Football club finances – Part 2 – On InsideIIM’s Knowledge Cafe
In the last post, a comparison of Real Madrid’s revenues with corporate giants made club football look like a cottage industry. However, we hadn’t looked at Revenue per employee and now that we have the data, we find that the big clubs do redeem themselves.
In revenues per employee, the comparison with Apple is misleading and should be omitted. This is because Apple, in its operations, behaves like a design company– they design ipads whose components are actually manufactured by ARM, Samsung etc. and assembled by Foxconn in China. The people in the Chinese sweatshops aren’t being counted as employees of Apple, but their contribution is being reflected in Apple’s revenues. The revenue per employee, is therefore, artificially inflated.
The best peers for comparing football clubs would be software companies – where (alert: HRspeak) employees are the only assets. Real Madrid, Man U, Arsenal and Chelsea are extremely productive organisations, especially considering the fact that at around 20-25% of the employees are caterers and cleaners – a function that could easily be outsourced. (Real Madrid has 770 employees, Man around 450, Arsenal around 380 and Chelsea around 580).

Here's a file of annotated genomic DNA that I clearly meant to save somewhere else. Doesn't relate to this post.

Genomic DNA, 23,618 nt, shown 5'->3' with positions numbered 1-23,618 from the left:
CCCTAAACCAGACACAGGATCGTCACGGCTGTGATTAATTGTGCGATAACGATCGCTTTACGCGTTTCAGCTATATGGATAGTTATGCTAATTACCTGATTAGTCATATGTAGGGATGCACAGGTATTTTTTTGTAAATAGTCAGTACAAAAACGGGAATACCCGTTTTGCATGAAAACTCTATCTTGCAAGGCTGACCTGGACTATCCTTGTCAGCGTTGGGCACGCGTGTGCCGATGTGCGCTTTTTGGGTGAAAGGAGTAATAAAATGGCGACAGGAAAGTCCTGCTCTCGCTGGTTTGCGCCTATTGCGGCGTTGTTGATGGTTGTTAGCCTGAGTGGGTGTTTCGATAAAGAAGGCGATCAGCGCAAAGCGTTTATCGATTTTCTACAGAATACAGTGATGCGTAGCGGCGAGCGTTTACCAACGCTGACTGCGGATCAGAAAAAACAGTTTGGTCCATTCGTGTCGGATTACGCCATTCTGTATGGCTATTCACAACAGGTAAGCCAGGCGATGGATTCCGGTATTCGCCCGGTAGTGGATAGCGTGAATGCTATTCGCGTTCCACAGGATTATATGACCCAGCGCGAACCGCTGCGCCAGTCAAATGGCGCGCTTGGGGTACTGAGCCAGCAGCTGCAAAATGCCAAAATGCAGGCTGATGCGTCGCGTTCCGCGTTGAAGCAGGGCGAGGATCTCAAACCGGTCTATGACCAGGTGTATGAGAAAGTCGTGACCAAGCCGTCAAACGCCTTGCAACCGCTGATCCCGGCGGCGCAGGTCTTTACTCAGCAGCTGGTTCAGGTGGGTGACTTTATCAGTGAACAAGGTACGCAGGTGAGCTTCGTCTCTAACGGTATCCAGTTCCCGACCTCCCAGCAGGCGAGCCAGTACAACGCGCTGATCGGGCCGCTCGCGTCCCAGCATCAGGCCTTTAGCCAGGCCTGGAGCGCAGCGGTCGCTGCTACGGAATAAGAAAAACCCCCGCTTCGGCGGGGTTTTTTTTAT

We first look at average player earnings (pre-tax) at the top football clubs- (data – ESPN/SportingIntelligence global survey – here)
The Spanish duo tops this list as well. Considering the kind of revenues they generate, they can afford to pay such handsome wages. An interesting variation would be to consider post tax salaries for domestic and immigrant players. The tax rates (maximum) that apply to domestic and immigrant footballers is given below:-
- Spain, Netherlands and France have a policy of charging lower taxes on foreign footballers.
- Spain also has the lowest tax rates among all these countries, for both, domestic and foreign footballers. This explains why its football is doing so well and why its economy is in the doldrums.
- Despite having the highest taxes, Portugal is a country that has failed to on both counts- football AND economy.
- The gap between the earnings of Barca/Real Madrid players and the earnings of everybody else just increases because of lower taxes in Spain. The math is simple– to match a salary of a salary of 1,40,000 pounds a week at Barcelona at a 35% tax rate, Man U will have to offer 2,00,000 pounds a week at England’s 55% tax rate. In terms of quality of football and quality of earnings, Spain is the best place to play.